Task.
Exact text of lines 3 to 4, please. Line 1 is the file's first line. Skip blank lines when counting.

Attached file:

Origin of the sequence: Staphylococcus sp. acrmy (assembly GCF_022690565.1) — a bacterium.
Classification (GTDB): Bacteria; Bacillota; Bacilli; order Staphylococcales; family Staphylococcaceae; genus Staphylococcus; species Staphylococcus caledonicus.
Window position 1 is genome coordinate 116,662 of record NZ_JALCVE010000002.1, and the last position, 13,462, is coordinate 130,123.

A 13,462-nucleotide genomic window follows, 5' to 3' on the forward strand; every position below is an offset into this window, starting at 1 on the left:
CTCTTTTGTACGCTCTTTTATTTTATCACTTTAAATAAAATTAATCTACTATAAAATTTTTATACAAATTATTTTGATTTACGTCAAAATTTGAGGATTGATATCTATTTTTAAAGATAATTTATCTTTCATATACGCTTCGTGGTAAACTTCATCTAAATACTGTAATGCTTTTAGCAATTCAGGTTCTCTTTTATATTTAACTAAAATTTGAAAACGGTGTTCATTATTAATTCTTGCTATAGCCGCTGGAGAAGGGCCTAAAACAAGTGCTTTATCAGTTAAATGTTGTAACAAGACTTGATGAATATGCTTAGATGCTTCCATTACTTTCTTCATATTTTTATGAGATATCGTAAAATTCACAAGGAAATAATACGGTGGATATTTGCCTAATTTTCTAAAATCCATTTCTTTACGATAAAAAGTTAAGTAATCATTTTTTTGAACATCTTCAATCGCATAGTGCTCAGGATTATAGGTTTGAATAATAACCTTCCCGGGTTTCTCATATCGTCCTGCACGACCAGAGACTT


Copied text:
Window position 1 is genome coordinate 116,662 of record NZ_JALCVE010000002.1, and the last position, 13,462, is coordinate 130,123.

A 13,462-nucleotide genomic window follows, 5' to 3' on the forward strand; every position below is an offset into this window, starting at 1 on the left: